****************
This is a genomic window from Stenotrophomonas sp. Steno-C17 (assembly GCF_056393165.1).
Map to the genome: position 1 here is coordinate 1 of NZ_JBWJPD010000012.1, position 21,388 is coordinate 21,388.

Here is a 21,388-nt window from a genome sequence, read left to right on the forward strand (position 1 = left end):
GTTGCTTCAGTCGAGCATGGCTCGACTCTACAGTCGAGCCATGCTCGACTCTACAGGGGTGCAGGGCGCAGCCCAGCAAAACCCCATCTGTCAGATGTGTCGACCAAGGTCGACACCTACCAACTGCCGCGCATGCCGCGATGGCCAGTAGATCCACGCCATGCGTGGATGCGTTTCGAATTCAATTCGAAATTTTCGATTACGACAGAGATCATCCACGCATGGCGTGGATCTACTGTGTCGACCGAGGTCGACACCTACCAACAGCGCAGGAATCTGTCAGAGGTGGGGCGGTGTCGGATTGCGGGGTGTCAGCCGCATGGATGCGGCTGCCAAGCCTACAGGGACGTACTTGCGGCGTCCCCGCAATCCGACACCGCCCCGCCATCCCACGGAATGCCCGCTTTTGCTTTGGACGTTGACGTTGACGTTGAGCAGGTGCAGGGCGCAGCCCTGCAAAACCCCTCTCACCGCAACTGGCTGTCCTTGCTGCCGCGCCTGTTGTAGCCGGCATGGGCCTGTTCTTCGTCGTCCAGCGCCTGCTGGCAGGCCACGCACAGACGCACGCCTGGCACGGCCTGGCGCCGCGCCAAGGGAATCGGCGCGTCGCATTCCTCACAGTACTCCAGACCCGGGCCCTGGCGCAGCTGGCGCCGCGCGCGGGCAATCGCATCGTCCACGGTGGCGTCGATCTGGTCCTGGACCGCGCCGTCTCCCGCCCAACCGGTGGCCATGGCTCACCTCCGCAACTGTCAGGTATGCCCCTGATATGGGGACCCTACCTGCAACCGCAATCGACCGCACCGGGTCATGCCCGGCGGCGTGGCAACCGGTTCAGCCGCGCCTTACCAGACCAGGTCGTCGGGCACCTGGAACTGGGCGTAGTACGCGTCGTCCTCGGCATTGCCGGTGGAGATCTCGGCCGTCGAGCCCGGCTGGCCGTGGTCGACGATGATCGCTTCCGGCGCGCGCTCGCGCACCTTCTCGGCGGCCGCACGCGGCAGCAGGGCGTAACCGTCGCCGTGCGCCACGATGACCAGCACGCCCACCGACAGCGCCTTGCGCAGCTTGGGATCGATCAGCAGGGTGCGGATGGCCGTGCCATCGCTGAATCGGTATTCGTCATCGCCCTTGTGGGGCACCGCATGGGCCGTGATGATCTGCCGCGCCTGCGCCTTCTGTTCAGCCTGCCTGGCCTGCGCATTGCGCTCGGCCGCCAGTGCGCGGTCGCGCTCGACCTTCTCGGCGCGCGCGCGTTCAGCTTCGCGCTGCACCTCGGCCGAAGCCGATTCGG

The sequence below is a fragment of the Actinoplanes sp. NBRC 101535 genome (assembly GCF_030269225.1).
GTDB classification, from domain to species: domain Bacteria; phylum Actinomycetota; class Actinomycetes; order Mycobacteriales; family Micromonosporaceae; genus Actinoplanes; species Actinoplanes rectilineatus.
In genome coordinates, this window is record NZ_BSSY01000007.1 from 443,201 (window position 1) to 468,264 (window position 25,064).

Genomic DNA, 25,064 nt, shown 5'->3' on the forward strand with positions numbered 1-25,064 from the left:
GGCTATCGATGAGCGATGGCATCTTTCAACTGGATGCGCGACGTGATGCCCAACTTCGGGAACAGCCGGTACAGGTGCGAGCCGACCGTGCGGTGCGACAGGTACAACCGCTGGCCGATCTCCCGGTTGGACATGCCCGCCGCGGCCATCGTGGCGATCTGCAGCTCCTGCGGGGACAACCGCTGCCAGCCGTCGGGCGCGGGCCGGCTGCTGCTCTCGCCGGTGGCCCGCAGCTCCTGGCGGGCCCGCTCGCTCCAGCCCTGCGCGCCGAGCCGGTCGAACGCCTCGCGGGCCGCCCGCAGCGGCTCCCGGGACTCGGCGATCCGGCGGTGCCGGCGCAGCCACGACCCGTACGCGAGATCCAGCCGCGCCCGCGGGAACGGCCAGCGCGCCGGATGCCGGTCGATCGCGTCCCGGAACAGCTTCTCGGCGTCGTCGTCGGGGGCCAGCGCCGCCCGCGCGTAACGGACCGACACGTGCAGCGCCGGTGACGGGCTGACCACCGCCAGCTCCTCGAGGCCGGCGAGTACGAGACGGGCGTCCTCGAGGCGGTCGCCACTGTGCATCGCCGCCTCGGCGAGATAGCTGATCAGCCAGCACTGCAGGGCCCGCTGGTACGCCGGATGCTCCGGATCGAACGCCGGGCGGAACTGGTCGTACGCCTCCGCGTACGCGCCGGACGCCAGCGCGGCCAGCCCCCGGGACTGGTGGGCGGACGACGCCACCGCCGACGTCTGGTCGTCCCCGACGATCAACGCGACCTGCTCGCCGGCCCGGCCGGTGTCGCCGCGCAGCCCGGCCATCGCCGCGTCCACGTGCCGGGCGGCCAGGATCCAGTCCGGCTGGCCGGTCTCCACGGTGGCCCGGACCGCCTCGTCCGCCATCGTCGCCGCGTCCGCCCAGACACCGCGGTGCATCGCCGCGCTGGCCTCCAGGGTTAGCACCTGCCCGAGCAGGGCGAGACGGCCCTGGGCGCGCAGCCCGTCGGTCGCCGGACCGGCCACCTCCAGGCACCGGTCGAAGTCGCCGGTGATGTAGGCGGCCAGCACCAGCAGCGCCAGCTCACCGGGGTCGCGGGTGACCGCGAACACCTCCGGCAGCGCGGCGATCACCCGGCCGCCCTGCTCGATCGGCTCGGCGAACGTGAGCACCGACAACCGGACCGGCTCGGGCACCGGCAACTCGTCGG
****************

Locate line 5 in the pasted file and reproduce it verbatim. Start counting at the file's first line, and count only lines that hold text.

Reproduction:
The sequence below is a fragment of the Actinoplanes sp. NBRC 101535 genome (assembly GCF_030269225.1).